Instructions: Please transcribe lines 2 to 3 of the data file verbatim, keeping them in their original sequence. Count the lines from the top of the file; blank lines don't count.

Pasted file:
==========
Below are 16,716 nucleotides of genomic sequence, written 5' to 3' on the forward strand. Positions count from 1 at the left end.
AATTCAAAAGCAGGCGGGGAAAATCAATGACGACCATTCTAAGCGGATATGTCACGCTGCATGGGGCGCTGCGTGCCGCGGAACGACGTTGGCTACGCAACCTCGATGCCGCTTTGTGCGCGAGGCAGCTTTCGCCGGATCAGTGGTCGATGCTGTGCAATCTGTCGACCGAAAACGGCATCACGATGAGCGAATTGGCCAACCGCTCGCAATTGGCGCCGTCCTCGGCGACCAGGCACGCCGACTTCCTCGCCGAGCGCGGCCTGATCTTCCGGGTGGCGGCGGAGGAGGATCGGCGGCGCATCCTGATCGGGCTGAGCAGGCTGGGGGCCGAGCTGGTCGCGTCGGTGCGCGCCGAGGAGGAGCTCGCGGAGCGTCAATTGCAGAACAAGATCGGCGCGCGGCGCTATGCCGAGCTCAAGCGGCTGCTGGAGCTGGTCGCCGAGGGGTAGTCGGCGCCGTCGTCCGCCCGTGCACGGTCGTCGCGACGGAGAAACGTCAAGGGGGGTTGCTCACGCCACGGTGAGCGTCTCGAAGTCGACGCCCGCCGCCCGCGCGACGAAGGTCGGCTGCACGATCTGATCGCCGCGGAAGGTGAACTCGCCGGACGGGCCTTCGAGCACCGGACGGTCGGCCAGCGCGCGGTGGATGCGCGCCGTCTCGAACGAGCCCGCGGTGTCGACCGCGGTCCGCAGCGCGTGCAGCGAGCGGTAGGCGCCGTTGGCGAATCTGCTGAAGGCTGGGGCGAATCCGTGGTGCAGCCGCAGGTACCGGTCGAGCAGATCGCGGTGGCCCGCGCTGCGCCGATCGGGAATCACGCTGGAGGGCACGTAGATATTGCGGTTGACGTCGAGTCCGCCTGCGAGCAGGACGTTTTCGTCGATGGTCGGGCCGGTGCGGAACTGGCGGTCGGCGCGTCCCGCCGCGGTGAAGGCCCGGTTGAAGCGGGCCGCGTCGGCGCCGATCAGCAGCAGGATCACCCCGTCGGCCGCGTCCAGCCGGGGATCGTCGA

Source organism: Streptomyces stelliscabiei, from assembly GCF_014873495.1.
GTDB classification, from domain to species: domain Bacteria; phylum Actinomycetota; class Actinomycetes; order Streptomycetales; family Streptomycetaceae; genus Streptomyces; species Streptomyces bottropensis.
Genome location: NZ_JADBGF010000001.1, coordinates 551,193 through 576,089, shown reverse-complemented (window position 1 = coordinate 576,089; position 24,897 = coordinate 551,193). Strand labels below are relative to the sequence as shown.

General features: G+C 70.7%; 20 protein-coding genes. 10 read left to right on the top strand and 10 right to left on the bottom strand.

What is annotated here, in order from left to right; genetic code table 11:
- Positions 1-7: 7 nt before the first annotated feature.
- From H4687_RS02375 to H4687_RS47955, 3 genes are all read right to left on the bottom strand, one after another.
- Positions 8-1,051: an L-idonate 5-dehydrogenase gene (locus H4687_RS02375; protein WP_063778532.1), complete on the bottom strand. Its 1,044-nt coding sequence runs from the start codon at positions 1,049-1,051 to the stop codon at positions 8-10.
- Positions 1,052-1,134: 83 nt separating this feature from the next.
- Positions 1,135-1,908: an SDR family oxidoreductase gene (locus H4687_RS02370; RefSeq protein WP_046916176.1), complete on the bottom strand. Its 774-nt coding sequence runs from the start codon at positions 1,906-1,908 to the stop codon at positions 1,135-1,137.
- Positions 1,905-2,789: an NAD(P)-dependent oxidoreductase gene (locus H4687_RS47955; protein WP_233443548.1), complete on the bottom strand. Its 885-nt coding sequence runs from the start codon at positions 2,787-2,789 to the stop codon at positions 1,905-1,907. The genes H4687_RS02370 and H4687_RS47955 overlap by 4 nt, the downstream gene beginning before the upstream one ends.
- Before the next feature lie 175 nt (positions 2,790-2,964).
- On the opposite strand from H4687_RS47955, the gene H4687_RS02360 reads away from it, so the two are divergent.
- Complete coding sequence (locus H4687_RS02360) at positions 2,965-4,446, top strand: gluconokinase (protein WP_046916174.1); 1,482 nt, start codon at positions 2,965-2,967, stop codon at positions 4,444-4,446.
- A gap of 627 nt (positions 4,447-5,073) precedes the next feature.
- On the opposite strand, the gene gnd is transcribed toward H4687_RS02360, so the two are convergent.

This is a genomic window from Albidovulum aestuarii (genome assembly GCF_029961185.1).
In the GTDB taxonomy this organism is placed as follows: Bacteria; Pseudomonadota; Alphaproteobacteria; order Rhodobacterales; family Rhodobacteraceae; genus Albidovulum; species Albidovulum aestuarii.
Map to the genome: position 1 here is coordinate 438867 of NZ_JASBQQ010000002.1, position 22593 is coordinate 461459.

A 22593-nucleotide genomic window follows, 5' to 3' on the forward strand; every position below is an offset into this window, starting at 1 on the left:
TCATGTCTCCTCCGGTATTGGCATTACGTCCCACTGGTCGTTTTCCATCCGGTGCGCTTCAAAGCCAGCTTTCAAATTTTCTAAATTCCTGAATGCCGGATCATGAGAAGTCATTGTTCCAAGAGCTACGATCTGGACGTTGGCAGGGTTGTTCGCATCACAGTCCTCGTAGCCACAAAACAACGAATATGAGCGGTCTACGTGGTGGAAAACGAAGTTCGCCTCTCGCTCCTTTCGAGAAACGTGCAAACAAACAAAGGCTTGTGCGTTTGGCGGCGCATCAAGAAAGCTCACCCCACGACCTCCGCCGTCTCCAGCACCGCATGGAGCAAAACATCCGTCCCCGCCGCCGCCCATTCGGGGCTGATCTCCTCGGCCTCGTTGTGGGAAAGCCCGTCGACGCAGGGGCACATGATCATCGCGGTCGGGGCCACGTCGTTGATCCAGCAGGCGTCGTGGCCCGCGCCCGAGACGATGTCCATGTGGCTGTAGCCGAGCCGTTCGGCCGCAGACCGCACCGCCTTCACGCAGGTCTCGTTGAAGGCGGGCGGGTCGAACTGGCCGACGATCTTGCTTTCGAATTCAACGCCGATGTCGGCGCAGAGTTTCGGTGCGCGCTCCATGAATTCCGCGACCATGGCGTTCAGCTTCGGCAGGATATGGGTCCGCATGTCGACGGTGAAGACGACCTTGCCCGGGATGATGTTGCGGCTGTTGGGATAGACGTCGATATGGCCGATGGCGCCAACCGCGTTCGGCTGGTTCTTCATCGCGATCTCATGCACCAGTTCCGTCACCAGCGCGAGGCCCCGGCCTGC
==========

AATTCAAAAGCAGGCGGGGAAAATCAATGACGACCATTCTAAGCGGATATGTCACGCTGCATGGGGCGCTGCGTGCCGCGGAACGACGTTGGCTACGCAACCTCGATGCCGCTTTGTGCGCGAGGCAGCTTTCGCCGGATCAGTGGTCGATGCTGTGCAATCTGTCGACCGAAAACGGCATCACGATGAGCGAATTGGCCAACCGCTCGCAATTGGCGCCGTCCTCGGCGACCAGGCACGCCGACTTCCTCGCCGAGCGCGGCCTGATCTTCCGGGTGGCGGCGGAGGAGGATCGGCGGCGCATCCTGATCGGGCTGAGCAGGCTGGGGGCCGAGCTGGTCGCGTCGGTGCGCGCCGAGGAGGAGCTCGCGGAGCGTCAATTGCAGAACAAGATCGGCGCGCGGCGCTATGCCGAGCTCAAGCGGCTGCTGGAGCTGGTCGCCGAGGGGTAGTCGGCGCCGTCGTCCGCCCGTGCACGGTCGTCGCGACGGAGAAACGTCAAGGGGGGTTGCTCACGCCACGGTGAGCGTCTCGAAGTCGACGCCCGCCGCCCGCGCGACGAAGGTCGGCTGCACGATCTGATCGCCGCGGAAGGTGAACTCGCCGGACGGGCCTTCGAGCACCGGACGGTCGGCCAGCGCGCGGTGGATGCGCGCCGTCTCGAACGAGCCCGCGGTGTCGACCGCGGTCCGCAGCGCGTGCAGCGAGCGGTAGGCGCCGTTGGCGAATCTGCTGAAGGCTGGGGCGAATCCGTGGTGCAGCCGCAGGTACCGGTCGAGCAGATCGCGGTGGCCCGCGCTGCGCCGATCGGGAATCACGCTGGAGGGCACGTAGATATTGCGGTTGACGTCGAGTCCGCCTGCGAGCAGGACGTTTTCGTCGATGGTCGGGCCGGTGCGGAACTGGCGGTCGGCGCGTCCCGCCGCGGTGAAGGCCCGGTTGAAGCGGGCCGCGTCGGCGCCGATCAGCAGCAGGATCACCCCGTCGGCCGCGTCCAGCCGGGGATCGTCGA

Source organism: Streptomyces stelliscabiei, from assembly GCF_014873495.1.